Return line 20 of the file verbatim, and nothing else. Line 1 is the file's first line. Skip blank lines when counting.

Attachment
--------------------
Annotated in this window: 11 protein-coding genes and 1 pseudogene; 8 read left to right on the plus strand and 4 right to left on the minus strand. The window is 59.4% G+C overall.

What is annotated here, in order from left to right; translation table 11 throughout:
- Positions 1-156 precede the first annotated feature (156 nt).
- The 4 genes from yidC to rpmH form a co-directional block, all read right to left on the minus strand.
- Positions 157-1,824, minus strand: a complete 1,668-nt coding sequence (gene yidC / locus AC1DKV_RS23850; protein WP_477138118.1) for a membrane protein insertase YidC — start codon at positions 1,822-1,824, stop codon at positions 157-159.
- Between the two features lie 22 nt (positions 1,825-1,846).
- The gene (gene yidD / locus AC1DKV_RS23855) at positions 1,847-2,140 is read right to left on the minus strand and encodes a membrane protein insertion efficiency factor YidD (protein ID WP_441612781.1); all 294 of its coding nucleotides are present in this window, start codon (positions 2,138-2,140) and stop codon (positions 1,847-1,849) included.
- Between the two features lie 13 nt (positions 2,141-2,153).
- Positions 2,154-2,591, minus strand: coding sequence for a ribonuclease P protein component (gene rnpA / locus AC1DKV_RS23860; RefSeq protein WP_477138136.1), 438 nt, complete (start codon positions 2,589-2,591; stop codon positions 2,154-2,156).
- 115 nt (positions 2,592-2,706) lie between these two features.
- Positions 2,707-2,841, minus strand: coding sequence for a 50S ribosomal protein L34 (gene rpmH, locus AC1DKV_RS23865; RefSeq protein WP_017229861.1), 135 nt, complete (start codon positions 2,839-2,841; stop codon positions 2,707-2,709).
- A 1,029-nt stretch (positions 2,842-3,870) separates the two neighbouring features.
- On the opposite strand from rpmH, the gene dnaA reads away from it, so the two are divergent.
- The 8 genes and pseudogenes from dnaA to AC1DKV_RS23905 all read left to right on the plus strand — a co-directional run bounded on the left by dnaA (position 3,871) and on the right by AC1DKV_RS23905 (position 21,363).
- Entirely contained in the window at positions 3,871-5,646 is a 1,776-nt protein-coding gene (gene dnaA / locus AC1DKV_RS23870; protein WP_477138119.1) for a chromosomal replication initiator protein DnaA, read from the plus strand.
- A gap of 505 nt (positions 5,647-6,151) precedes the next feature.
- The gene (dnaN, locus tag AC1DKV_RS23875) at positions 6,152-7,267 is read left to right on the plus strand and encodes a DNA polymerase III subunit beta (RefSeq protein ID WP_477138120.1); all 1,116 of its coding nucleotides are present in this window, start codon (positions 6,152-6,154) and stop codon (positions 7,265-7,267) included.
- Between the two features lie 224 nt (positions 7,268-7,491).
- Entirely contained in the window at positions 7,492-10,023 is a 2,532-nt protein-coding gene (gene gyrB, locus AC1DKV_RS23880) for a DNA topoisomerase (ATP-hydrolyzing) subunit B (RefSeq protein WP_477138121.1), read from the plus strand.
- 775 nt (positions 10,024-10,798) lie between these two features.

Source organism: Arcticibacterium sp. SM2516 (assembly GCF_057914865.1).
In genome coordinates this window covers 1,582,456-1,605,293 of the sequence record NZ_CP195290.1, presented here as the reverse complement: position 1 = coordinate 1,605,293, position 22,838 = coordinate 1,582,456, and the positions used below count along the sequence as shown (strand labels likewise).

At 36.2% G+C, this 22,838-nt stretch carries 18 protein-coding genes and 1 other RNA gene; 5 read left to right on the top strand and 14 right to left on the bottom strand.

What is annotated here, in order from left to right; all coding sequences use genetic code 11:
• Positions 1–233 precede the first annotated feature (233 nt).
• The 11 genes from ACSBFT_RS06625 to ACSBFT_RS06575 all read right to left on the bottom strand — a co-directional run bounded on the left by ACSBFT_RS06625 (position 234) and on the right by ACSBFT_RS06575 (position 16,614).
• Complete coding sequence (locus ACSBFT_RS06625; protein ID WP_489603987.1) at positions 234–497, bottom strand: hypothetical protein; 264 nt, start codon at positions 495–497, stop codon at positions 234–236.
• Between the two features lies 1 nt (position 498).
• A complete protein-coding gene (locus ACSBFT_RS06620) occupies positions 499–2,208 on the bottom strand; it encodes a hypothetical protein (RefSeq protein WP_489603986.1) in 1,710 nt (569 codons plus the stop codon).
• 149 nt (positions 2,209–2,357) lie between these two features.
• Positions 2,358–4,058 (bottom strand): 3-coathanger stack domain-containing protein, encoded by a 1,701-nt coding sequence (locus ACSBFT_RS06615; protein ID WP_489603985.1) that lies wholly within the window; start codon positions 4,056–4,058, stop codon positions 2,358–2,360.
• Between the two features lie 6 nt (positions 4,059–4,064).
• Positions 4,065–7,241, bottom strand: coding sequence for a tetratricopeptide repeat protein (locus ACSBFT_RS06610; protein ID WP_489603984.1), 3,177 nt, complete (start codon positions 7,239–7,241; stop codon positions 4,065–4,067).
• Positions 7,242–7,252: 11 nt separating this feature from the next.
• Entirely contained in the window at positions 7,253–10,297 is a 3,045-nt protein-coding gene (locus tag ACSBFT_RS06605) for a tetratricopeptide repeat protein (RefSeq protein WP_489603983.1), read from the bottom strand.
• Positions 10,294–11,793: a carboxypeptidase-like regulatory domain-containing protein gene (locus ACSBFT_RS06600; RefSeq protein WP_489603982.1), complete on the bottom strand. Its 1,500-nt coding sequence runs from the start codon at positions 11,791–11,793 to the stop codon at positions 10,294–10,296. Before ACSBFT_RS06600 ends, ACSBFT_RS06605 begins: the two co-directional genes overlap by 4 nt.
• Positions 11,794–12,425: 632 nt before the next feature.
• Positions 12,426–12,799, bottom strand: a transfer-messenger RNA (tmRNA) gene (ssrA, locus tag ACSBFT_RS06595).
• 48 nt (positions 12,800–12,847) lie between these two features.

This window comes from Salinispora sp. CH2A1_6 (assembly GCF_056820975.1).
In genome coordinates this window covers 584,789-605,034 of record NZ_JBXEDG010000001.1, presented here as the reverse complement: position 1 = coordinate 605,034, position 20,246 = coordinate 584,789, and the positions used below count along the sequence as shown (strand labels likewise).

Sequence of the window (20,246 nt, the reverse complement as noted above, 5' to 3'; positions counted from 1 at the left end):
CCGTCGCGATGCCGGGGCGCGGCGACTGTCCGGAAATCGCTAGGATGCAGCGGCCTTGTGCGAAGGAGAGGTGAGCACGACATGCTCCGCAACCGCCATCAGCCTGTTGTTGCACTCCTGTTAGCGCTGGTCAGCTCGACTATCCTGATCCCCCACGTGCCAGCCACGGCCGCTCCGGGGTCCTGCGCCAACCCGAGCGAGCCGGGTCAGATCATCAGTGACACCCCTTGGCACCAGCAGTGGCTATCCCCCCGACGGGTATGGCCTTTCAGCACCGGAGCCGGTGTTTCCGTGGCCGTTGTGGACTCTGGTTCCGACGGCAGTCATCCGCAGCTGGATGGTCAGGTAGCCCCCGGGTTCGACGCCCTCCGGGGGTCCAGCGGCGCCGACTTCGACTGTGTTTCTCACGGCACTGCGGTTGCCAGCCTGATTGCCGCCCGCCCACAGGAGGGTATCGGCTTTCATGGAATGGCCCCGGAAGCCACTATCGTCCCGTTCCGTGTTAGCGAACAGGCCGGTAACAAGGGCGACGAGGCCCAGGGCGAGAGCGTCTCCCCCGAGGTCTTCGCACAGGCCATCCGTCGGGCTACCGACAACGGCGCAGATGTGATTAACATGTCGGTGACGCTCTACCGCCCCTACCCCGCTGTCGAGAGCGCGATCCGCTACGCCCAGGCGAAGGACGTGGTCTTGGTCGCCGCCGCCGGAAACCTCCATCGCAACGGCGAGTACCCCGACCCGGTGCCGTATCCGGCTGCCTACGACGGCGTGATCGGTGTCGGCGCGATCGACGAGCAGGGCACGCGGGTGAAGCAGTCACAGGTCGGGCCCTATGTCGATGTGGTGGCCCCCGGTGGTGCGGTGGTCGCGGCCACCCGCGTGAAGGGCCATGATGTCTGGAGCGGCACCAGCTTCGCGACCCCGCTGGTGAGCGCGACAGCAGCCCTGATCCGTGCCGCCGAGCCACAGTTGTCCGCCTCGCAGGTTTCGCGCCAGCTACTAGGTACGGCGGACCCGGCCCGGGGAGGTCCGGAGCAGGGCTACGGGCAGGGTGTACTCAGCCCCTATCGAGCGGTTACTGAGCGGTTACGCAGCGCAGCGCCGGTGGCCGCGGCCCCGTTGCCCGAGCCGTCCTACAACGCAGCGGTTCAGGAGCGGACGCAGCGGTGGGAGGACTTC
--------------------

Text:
- 775 nt (positions 10,024-10,798) lie between these two features.